Packrafting the Mendenhall River

I think I’ve found the partiest day trip: The Mendenhall River in Juneau, Alaska. It is an ideal combination of scenic flatwater paddling in view of majestic mountains, icebergs, and glaciers – with the adrenaline of hard-hitting Class III rapids downstream as the river makes its way to sea.

The lake and river are both in the Mendenhall Valley, which comprises of most of Juneau’s residents. By chance, I was able to catch a tourist shuttle from downtown to the park headquarters along the lake. A short walk from there brought me to the boat launch close to Nugget Falls, a big cascading waterfall that pours down the side of Thunder Mountain and onto the lake.

I blew up the raft, suited up, and paddled towards the waterfall, whose meltwater crashed and roared its way onto the lake’s surface. Up ahead, the blue ice of the Mendenhall Glacier rose above the horizon line, nestled between the hardened slopes of rock. Further above, higher, bigger mountains rose above the arm of the glacier. And somewhere above them, the open plain of the Juneau Icefield reached across for some 50 miles – one of many that exist throughout the Pacific Coastal Range, feeding rivers like the Mendenhall.

As I made my way north, the glacier slowly grew in size until it was a massive blue wall of three stories that spanned shore to shore for 2,000 feet. All was quiet, but my head was racing. This place was fucking awesome.

Should I get any closer? I debated it, but I didn’t know very much about this glacier, or how stable the ice was at the edge. Sooner or later a calving was going to happen. And I wouldn’t want to be close to a house-sized block of ice if it fell off. So I stayed far enough away that it would have been a huge wake at the very worst.

I turned south and spent an hour paddling to the other side past icebergs, all while a more distinguished vista of the glacier and mountains above it became apparent. Before I even realized it, I was getting pulled into the mouth of the river and the onset of some Class I-II rapids, which were fair warmup for the bigger ones downstream.

Earlier that weekend, the glacier had what is called a jökulhlaup – an Icelandic term that describes a sudden break in glacial meltwater from the snowfield higher up. The water then rushes into the glacier’s moulin and eventually reaches the river, causing the levels to spike. It was definitely a few feet above normal, and had already flooded some of the surrounding trails around the lake. This isn’t altogether bad in bigwater like the Mendenhall, which just escalate into fun rollercoaster rapids.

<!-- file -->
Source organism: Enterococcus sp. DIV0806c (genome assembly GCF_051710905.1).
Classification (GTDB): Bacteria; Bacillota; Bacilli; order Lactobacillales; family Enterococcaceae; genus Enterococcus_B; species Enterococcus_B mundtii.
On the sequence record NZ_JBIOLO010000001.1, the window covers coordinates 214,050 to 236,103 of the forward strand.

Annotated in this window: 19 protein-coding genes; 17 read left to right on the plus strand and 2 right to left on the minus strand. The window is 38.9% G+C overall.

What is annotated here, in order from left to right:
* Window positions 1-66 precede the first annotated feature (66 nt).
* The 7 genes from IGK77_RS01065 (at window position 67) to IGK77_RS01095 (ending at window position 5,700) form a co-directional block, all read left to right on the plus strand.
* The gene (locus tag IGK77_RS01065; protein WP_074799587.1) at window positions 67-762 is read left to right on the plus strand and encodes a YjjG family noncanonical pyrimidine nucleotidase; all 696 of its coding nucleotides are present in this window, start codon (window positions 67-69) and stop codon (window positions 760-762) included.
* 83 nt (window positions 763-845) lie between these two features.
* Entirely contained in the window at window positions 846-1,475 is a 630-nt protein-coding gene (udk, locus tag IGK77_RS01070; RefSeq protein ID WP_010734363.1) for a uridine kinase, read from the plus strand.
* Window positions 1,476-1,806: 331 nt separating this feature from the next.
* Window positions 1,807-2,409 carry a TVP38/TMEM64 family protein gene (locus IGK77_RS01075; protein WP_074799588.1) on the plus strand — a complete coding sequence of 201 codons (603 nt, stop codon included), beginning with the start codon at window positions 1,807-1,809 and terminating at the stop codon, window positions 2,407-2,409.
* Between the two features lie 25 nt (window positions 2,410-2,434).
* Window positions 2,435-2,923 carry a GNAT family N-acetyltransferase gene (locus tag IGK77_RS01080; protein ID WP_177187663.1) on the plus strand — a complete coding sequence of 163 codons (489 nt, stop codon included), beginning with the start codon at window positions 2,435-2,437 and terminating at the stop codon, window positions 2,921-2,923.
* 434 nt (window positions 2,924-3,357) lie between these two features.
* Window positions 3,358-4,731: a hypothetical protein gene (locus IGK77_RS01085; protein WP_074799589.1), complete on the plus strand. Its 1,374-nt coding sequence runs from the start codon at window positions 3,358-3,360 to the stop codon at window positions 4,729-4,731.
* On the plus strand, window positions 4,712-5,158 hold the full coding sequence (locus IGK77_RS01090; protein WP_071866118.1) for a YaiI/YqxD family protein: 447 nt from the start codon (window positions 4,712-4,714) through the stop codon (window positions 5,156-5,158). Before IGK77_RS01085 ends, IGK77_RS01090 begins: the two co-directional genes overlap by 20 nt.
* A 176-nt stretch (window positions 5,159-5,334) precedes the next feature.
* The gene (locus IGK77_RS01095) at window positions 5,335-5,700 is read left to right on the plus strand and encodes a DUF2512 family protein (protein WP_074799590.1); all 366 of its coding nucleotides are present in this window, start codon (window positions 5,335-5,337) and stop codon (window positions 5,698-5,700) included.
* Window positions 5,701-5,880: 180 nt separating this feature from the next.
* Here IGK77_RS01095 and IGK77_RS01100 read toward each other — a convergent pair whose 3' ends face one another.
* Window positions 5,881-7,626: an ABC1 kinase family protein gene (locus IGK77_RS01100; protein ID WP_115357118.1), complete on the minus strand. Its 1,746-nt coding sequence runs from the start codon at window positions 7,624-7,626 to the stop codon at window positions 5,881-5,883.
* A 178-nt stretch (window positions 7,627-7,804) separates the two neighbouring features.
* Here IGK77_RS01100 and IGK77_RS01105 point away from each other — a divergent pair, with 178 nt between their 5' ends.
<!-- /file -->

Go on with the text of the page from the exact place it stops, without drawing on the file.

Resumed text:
After a few small, riffly sections, I came around a left bend and approached Back Loop Bridge and the start of Pinball Rapid, the big Class III of the day. Other boaters told me there really isn’t any one line through it, and I could pretty much navigate on the spot. So that’s what I did, fighting to keep my boat straight through a barrage of breaking waves. I remember seeing a huge hole to my right as I passed under the bridge and worked my way towards a big wave train on river left. It had more than its share of laterals, one of which almost flipped me.

Further down, the rapids settled as I passed a few surf holes and river bends. The last big rapid pulled me into a wave train on the right. I had to fight to stay clear of the flooded trees along the bank, the only potential hazard I noticed on the run. At the time I didn’t notice, but in the footage I got smacked pretty good by a lateral wave about halfway through.

There’s no better place to truly feel alive than in the middle of wild, crashing water.

To Andrew WK, partying is living. While the term “party” can be used as a noun or verb, it more importantly describes a feeling of ultimate Zen or Being. To me, the middle of a wild river is where I’m feeling my partiest.

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I made it through without capsizing, and floated along calm flatwater for a few miles past back yards before taking out at a city trail and walking to the road.

I would recommend the Mendenhall to anybody looking for a fun day trip in the water. If you don’t have your own boat, local outfitters rent kayaks along the lake and offer guided raft trips down the river all summer long. From experience, I would say that either way you do it is very party.

Part 2: An Alaskan Brewery Tour

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6 thoughts on “Packrafting the Mendenhall River

  1. galanda23

    Wow, this is astonishing! I’d be scared to death to do this, but I have to say it looks really exciting. I love your little video. I’ll have to do this in the future, but I am not up to anything brave on my trips, so it would probably be sort of boring…

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  2. Amanda

    Wow! What a beautiful and crazy river. Packrafting floated across my awareness last year. I had no idea that it was an activity, but it looks like so much fun. Thanks for taking us along with you!

    Liked by 1 person

    Reply
    1. danhag3n Post author

      I didn’t either until I started reading blogs from Alaskan backpackers. When a river gets too big to ford, they take out their rafts and paddle across.

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